Normally, the firing of a basketball coach — even one in Los Angeles — wouldn’t really be a Hollywood story. But UCLA has chosen to dump Ben Howland for a reason that has cost many a showbiz exec his or her job: Lousy boxoffice.
In the full-disclosure department, I write this as a UCLA alumnus, life-long fan and season-ticket holder. Yet the drumbeat surrounding Howland has been fueled not only by a disappointing record but a failure to put asses in seats, after the university raised and spent roughly $140 million to renovate its storied arena, Pauley Pavilion.
Setting aside Howland’s merits as a coach, the reason that’s noteworthy is because by that criteria, the deck was stacked against him from the get-go. Thanks to a new TV deal, a number of Pac-12 games started at 6 p.m. PT, making it difficult for the Bruin faithful to make tipoff. In one game, for example, the ESPN announcers referenced the poor crowd showing, without making any mention of their role in setting the time or the difficulties getting anywhere in L.A. around rush hour.
At the same time, practically every game is televised (although some were blacked out for DirecTV subscribers, since the satcaster didn’t pick up the Pac-12 Network), reducing the incentive to attend in person. Moreover, ticket prices were jacked up for the new arena, while unemployment in California continues to run ahead of the national average. Add those factors to the “Why not just watch at home” calculus.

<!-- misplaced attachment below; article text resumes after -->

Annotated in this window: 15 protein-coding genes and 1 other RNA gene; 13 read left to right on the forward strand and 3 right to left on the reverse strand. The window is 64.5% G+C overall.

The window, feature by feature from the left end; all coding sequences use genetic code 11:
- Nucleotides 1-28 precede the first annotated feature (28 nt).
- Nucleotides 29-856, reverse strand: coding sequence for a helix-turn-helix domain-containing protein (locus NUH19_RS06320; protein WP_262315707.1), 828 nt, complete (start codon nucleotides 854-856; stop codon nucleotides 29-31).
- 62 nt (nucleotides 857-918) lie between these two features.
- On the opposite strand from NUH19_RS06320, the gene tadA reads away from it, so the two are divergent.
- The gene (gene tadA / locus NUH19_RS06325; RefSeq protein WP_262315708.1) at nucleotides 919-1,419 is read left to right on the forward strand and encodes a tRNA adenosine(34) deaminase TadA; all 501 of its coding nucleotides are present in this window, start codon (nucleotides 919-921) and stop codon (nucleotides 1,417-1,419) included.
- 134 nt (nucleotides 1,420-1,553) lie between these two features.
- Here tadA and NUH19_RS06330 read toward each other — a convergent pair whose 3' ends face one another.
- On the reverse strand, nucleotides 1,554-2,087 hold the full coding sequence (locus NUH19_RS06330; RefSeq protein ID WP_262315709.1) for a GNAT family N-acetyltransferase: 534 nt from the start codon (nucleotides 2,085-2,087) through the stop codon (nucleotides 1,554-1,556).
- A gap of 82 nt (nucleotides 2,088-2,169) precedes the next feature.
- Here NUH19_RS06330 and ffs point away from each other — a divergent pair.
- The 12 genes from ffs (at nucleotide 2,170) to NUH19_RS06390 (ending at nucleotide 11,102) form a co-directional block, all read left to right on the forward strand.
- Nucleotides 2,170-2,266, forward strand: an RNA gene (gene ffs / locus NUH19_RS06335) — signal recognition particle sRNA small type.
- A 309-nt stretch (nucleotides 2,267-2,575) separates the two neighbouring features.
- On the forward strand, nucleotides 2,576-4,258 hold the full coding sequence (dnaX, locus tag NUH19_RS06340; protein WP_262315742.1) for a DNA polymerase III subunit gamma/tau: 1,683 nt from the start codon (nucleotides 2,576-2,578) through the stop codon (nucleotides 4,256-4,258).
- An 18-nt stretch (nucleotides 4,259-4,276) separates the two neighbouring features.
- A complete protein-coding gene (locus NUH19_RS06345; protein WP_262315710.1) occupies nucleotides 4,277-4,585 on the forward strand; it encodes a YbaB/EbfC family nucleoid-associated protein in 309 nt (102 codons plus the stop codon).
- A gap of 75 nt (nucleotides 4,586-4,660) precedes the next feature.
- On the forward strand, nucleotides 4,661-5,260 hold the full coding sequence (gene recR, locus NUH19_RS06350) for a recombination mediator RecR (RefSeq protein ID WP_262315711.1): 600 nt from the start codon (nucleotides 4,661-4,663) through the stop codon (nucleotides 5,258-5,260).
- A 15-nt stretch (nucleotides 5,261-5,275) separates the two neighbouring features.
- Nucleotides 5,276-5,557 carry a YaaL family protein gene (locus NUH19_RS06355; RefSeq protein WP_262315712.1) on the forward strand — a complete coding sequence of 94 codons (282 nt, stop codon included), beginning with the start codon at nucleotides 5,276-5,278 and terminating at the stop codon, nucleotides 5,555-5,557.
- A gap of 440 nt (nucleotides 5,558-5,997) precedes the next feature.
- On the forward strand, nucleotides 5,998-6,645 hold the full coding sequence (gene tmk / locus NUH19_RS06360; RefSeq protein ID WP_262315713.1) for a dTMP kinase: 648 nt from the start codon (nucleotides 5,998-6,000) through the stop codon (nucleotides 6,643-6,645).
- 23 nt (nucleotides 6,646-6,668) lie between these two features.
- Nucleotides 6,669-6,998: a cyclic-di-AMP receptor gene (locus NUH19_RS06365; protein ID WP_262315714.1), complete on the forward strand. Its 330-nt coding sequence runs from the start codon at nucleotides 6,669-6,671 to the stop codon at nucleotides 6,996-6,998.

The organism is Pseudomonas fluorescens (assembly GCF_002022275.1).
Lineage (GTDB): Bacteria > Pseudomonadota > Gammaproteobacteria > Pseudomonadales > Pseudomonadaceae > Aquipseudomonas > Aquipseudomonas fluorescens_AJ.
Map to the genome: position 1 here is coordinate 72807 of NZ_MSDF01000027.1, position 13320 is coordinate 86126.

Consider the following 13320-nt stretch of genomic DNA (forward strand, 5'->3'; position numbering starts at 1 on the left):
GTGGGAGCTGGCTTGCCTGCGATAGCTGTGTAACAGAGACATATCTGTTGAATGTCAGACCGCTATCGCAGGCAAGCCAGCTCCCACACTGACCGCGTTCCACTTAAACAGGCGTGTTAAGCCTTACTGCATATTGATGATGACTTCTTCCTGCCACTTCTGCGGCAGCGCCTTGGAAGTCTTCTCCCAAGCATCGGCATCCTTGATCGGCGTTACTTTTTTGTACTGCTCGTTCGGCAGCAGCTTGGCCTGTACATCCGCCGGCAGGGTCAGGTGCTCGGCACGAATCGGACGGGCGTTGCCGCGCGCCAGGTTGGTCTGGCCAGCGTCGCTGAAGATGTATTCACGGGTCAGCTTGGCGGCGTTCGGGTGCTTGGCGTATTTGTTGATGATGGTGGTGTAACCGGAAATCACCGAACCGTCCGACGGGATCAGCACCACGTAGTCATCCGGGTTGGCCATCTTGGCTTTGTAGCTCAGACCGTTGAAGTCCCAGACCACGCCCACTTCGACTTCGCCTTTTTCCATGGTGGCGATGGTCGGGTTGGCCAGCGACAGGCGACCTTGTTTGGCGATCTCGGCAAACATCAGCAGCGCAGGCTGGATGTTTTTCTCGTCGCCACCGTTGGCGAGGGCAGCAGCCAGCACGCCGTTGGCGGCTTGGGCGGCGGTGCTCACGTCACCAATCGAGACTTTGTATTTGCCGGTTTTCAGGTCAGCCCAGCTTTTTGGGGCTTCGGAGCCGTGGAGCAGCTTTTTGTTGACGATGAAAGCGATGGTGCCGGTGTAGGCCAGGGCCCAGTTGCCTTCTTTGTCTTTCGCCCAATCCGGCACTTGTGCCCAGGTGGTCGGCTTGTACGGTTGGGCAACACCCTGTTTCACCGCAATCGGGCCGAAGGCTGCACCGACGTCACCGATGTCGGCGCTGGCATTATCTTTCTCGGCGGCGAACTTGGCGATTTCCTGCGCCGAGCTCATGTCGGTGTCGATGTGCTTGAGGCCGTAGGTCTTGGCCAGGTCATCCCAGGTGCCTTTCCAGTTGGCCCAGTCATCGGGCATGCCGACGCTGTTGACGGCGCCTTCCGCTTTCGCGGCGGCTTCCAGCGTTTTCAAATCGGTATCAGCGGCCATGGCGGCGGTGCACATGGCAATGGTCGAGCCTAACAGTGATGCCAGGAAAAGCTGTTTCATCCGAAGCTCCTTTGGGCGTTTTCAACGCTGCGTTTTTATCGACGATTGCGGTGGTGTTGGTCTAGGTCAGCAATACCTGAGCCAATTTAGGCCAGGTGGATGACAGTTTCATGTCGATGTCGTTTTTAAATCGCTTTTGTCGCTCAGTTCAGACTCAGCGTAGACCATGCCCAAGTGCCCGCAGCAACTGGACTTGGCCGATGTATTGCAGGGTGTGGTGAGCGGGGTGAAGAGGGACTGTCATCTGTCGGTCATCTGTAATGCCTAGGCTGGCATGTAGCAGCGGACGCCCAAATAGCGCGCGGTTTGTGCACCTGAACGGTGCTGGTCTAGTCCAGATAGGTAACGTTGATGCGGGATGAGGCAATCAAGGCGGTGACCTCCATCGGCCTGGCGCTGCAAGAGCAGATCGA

Finally, Los Angeles offers far more distractions and alternatives for the entertainment buck than a number of the smaller markets that are home to traditional basketball powers. That doesn’t mean it’s impossible to excite local fans if the team’s winning, but it does add to the sense UCLA or USC — unlike, say, Illinois or Kentucky — aren’t the only game in town, particularly with the Clippers suddenly looking like a playoff contender.
Like movie executives, nobody needs to shed any tears for Howland or host any bake sales on his behalf. He’ll leave with a fat buyout package, and these jobs — while high-profile and subject to intense scrutiny — tend to be a revolving door, either into other coaching positions or the broadcast booth.
Still, I can’t help but think about the movie “Network,” and the notion of Howard Beale getting killed over lousy ratings.
Like all of major sports now, UCLA danced to TV’s tune, then turned around and complained when the boxoffice results suffered because of those mercenary priorities — “mercenary” also being a fair description of the “one and done” players who fleetingly pass through programs en route to the NBA, seriously diluting the quality of the college game.
The next coach might find a way to gracefully navigate that daunting high-wire act, but all I can say is, “Good luck with that.”